Monday, 18 June 2012
Questions without Notice
My question is to the Minister for Finance and Deregulation and Minister representing the Treasurer, Senator Wong. Given that at the G20 meeting in Pittsburgh in 2009 the then Prime Minister, Kevin Rudd, agreed to phase out and rationalise inefficient fossil fuel subsidies, of which Treasury had identified 17, and that a Global Subsidies Initiative report recently concluded that the Australian government could save at least $7.2 billion a year by phasing out measures supporting the production and consumption of fossil fuels, what is the Prime Minister reporting to the G20 on behalf of the Australian government with regard to Australia's progress in phasing out these fossil fuel subsidies?
I am aware of the report to which Senator Milne refers. I am also aware that the government took a position previously with which Senator Milne was, if I may say, unhappy—did not agree with—on a range of policy measures which were not regarded as falling within the remit of the G20 agreement. I will take on notice what additional information I can provide from the Treasurer on this issue, but I would say to the senator, given her previous public criticisms of this issue, that I doubt that the government has changed its position. You might recall that a number of the issues which would have been included in that list from the senator's perspective from her public comments were issues which the government has chosen not to alter in terms of the recent budget decisions, notwithstanding that there was some public suggestion of consideration.
As I said, I will see if I can get any further information on what has been done in the G20 context on the subsidy issue. But I would say to you, Senator, that our position has to my knowledge not changed since our previous position and that I am aware that you have previously criticised it.
Mr President, I ask a supplementary question. In the face of accelerating global warming and the introduction of a price on pollution next month, is it not inconsistent to provide $7.2 billion a year in fossil fuel subsidies such as fuel tax credits, accelerated depreciation for miners and exploration subsidies for oil and gas, massively dwarfing government assistance to renewable energy?
This is an issue on which Senator Milne knows the government and the Greens party do not agree. We do believe that industries such as mining have a strong future and are important to the Australian economy. We are pleased at the increase in investment in mining which we see planned for 2012-13. It is some 2½ times what was invested in 2010, and this puts paid completely to the scare campaign from those opposite. We do believe that these sectors are important to the Australian economy, just as we also believe that a carbon price is the most effective way that we can give the incentive for greater investment in clean energy processes, clean energy technology and clean energy industries.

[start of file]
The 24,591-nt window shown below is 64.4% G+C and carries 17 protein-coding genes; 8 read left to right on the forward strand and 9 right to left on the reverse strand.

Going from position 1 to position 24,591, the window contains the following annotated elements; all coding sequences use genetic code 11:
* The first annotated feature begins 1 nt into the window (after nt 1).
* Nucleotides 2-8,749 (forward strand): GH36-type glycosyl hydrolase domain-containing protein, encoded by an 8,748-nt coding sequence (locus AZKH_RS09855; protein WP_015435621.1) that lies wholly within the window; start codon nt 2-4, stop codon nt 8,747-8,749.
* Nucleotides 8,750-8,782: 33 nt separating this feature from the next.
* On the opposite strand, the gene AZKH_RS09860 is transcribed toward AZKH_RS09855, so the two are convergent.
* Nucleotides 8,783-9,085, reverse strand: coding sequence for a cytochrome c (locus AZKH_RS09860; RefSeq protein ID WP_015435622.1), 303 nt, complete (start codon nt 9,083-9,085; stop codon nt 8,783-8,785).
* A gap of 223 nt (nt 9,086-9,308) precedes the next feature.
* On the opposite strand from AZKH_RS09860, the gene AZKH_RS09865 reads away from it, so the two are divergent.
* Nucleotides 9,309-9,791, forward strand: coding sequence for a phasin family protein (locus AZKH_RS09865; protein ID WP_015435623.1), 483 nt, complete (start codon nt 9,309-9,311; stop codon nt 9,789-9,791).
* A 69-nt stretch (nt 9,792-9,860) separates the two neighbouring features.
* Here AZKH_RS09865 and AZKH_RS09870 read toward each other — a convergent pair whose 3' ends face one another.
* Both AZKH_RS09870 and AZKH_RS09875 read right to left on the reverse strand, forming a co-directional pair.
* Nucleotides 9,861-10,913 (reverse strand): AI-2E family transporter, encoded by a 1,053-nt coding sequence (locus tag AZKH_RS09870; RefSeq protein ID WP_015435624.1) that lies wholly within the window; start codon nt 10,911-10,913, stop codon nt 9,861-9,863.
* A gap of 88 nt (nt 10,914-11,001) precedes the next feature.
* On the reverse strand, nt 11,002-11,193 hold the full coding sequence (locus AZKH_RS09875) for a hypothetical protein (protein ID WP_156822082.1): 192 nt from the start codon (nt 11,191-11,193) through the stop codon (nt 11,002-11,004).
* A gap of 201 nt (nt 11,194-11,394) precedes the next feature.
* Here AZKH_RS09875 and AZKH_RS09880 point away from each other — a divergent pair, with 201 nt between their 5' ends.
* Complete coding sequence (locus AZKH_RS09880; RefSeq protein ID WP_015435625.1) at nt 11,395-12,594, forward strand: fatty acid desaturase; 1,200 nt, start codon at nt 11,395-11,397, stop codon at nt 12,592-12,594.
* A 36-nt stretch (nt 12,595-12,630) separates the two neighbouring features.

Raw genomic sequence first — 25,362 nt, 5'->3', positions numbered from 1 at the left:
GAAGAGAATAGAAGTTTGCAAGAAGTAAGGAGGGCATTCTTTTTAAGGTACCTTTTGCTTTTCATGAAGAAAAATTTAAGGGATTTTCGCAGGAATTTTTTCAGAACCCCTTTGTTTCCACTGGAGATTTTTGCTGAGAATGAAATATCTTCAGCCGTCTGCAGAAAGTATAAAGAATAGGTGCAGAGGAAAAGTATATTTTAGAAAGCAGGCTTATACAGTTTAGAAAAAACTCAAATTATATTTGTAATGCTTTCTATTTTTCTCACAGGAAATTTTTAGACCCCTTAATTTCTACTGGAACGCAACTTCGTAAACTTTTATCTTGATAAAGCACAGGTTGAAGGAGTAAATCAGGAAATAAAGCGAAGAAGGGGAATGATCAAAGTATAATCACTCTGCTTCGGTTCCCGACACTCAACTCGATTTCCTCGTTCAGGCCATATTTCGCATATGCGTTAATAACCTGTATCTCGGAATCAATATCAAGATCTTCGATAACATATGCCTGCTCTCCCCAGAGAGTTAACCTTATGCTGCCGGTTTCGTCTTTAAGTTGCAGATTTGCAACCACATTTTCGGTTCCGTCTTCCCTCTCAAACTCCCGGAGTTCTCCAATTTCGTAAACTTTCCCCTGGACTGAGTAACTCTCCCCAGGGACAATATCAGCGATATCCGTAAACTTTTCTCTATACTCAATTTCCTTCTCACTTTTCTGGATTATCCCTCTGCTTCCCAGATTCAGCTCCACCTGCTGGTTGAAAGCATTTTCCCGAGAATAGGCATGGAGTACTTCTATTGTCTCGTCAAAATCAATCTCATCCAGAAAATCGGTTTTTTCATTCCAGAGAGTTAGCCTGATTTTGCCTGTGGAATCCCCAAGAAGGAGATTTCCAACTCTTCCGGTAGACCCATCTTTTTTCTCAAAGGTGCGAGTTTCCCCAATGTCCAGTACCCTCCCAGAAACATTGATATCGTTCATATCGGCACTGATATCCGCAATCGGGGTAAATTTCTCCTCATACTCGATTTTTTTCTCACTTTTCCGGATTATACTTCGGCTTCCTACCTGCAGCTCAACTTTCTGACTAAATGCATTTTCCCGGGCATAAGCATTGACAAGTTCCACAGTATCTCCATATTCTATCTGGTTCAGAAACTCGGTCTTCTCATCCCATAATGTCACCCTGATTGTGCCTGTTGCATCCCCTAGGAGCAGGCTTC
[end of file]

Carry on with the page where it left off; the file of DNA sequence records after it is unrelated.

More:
The senator put a proposition to me, and the answer to that question is: no, the government does not agree, and the government believes that some of the industries that she has referenced are extremely important to the Australian economy.
Mr President, I ask a further supplementary question. I thank the minister for her answer, but I ask: isn't the Prime Minister's focus on economic growth while maintaining fossil fuel subsidies completely inconsistent with the World Economic Forum and G20 agenda of severing the link between economic growth and resource consumption and depletion and adverse environmental impact?
The best way to separate economic growth from pollution is to put in place a broad-based carbon price, and that is what the government is doing. As the senator well knows, the reasons for that are: first, you create an incentive for businesses to pollute less; second, you create an incentive for business to move to better ways of doing business and cleaner ways of manufacturing and cleaner processes; third, you create an incentive for investors; and, fourth—and this is one of the policy consequences that is not often spoken about—a price on carbon is a signal to investors about where to invest. We do not share the views that are behind what the senator is putting to me—that is, that the way forward for the Australian economy is to simply shut down particular industries. Those industries are important to our economy. They remain important for jobs and important for Australians.